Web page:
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Best friends are no urban legend: Stephanie's birthday falls on the same day as the anniversary of the legend of The Birthday Party House. But some people say there's no such thing as a coincidence ....

After hearing about the urban legend since we were in kindergarten, Andrea, Zoe and I are going to drive up to check out the Birthday Party House tonight. Story goes that 30 years ago, a girl my age (I'll be 16 tomorrow) was celebrating her Sweet 16 and mysteriously died (the cake was frosted with poison icing or something).

Supposedly, ever since her death, her parents have kept the house exactly the same--her bedroom in all its Partridge Family poster glory (eek!), avocado-green shag carpet in the hallway (oh, the horror!), and the dining room still all set up for the party celebration--wilted balloons, the poisonous cake and the stereo repeatedly playing "I Woke Up In Love This Morning" (by David Cassidy, who is now as old as my dad). Her parents even placed life-sized paper-dolls of all the guests around the table.

I'm kinda annoyed we aren't going to the Halloween dance at school, but it's pretty much fine since my BF Eric has to go to his grandma's house (sounds like a break-up excuse to me). So, I'm going out with Andrea and Zoe, which is the next best thing. Actually, most of the time, it's the first best thing.

Andrea is driving her parents' old Volvo station wagon when she and Zoe pick me up at 7 p.m. We bolt out the door before Mom can get me to take my 10-year-old sister Hannah and her best friend Lisa out in their costumes. They aren't even dressed up yet, which is weird--they're usually ready by 4 and bugging everyone, whining, "What time is it? Will it be dark soon?"

"So where is this Birthday Party House anyway?" Zoe asks, as we drive off. I know she's wondering if it's very far because she gets totally carsick and throws up if she's on the road for too long. Most of us want to get our driver's licenses so we can stop bumming rides from our parents, but Zoe wants hers so she can be in control of stopping the car when it's time to upchuck.

"The house is somewhere in Fullerton," Andrea answers.

"That close?" I say. I shiver because Fullerton is only six miles from here and I hate to think of creepy stuff happening in my own area. Actually, I wonder if this place is even for real. It sounds very Urban Legend-ish, but I looked it up a bunch of times on the Internet and couldn't find it.

"It's up in that hilly neighborhood by Laguna Lake." Andrea continues.

Zoe flips down the passenger-side mirror and checks her lip gloss for the millionth time. Suddenly she looks right at me. "What creeps me out," she says, "is that this girl has the same birthday as yours, Stephanie."

"Had," Andrea's voice cuts in. "Had the same birthday. November 1. Doesn't have it anymore."

"She died on her birthday," Zoe whispers.

"Statistics show lots of people die on their birthdays," Andrea informs us. "I read it somewhere."

"Well, today's not my birthday," I say with a nervous laugh.

"Tomorrow is," Zoe says, nodding.

"Shut up, you guys." I laugh again, even though death isn't exactly funny. As we're heading down Malvern Avenue, Andrea pulls into a gas station. "I want to fill up the tank so we don't get stranded out there," she says. "Also, I'm going to ask inside if anyone knows which house it is."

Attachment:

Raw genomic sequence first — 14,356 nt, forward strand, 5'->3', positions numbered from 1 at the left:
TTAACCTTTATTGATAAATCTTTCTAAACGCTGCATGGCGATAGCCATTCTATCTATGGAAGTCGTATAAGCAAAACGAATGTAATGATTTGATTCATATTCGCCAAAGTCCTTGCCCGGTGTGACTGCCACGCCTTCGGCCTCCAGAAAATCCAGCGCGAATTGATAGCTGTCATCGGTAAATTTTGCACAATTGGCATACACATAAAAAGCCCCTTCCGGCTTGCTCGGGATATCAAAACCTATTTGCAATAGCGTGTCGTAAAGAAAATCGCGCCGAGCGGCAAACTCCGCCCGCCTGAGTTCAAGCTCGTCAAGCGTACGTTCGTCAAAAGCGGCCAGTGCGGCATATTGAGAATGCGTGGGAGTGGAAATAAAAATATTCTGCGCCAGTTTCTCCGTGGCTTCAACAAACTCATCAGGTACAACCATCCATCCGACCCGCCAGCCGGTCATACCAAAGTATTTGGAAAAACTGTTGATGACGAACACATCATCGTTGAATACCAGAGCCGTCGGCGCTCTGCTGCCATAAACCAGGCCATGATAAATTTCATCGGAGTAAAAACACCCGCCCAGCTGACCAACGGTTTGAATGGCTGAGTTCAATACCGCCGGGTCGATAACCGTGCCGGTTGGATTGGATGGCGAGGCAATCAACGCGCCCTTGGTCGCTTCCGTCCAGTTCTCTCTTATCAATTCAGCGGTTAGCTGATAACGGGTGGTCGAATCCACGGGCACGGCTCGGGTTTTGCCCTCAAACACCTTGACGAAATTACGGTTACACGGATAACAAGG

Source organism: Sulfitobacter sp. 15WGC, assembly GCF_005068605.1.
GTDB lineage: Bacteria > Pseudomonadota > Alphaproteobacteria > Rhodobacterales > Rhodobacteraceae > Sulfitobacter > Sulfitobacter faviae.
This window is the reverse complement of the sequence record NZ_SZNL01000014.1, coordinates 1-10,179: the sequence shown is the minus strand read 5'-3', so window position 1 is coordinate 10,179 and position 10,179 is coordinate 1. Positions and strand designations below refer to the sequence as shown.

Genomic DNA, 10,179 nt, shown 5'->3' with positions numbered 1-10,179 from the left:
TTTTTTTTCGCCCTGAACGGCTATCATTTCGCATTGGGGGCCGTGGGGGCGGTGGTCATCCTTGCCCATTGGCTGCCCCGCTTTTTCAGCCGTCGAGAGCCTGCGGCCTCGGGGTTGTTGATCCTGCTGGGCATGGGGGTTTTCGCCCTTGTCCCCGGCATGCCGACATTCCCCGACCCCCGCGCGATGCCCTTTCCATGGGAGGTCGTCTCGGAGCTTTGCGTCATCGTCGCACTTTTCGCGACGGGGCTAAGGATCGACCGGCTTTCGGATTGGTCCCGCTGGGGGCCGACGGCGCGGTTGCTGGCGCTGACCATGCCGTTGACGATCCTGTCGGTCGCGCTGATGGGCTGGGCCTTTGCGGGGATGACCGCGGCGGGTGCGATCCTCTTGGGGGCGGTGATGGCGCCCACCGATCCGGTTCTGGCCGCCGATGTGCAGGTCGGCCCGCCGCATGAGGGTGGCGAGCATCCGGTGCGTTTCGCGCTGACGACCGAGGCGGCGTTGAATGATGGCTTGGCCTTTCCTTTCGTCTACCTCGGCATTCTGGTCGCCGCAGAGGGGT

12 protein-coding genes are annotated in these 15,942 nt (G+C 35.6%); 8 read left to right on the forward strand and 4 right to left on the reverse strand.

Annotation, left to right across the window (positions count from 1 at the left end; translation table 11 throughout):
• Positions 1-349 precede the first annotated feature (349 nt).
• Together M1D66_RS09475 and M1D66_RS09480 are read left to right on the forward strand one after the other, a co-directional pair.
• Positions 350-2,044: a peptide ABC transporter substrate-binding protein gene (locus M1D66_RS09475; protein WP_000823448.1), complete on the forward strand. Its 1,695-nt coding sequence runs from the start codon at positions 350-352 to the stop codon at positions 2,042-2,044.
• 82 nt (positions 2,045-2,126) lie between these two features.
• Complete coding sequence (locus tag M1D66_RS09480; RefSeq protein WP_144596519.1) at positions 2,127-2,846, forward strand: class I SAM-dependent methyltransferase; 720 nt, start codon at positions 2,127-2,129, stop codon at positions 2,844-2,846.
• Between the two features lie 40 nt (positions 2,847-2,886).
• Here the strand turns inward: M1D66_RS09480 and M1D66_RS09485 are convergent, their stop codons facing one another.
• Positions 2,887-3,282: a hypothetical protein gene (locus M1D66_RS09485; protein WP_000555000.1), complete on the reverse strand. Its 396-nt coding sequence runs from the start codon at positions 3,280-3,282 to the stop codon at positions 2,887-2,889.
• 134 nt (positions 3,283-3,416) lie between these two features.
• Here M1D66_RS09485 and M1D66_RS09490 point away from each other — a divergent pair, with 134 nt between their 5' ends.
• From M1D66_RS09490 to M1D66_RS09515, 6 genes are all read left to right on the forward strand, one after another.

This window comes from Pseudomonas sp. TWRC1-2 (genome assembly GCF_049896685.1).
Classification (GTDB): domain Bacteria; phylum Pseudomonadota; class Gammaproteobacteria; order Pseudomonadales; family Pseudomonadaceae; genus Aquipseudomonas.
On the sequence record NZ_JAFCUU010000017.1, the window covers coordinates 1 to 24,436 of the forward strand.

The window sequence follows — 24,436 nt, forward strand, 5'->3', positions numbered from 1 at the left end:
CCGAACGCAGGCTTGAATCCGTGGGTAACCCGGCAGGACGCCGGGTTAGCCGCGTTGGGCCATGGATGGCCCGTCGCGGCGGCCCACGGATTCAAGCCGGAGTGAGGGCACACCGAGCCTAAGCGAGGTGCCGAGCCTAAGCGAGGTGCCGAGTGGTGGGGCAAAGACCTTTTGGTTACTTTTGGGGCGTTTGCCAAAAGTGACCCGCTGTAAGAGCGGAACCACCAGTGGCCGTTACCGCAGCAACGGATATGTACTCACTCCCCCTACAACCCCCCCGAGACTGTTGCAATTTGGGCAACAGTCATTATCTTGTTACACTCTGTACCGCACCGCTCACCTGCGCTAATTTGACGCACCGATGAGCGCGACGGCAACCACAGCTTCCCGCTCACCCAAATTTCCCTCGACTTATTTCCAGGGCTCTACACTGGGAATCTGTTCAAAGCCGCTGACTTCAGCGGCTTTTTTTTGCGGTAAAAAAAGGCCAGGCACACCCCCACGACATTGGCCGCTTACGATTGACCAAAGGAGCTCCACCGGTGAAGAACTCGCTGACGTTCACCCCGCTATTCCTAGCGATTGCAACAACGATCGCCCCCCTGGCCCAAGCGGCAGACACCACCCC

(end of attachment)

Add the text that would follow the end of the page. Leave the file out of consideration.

"Maybe they have a map for it--you know, like the maps of the stars' houses," I joke. Zoe doesn't laugh. She's checking her lip gloss again.

After filling up the tank, Andrea goes into the mini-mart and doesn't come out for about 10 minutes. I'm getting bored.

When Andrea finally gets back, her eyes sparkle, and her face is flushed.

"The guy working the cash register is seriously cute," she says, starting the car.

"Yeah, but did you find out the address?" I ask.

"Yup," she nods. "Got it right here." She pats her pocket and drives off. About a mile later, we reach a street that is more rural than suburban. We pass the Fullerton Stables, where I once went horseback riding when I was 11.

It's really dark now, and the trees along the road huddle together like shadowy figures bowing in the wind. I check to make sure the back doors are locked. Andrea and Zoe notice, and quickly lock their doors too.

Now, we're at the water's edge. Moonlight gleams on the lake's surface.

"The house is supposed to be on the other side of the lake, over there." Andrea points.

I can barely make out a string of houses in the light of a single flickering street light. "Which one is it?" I ask.

"I don't know exactly. We'll have to park and walk over so we can see the addresses better."

"You're crazy," I say.

"No way," Zoe yelps. "I'm not getting out of this car."

"We can't drive up," Andrea says. "The road ends here."

"Look," I say, "what's the point? I mean, what are we supposed to do once we get there?" I'm starting to change my mind about this whole Birthday Party House thing. In fact, trick-or-treating with Hannah and Lisa is starting to seem like a lot more fun.

"Calm down," Andrea says as she pushes the button to unlock our car doors. "We'll go up to the house and take a peek through the windows."

"Not me," Zoe says.

"You two chickens can stay here," Andrea tells us. She pulls her digital camera out. "I'm going to get some shots of this for the school yearbook."

"Hey!" I protest. She knows I'm the photographer for the school yearbook.

"I'll get the credit," Andrea says, smiling. "And I'll write up a short paragraph about how scared you two were."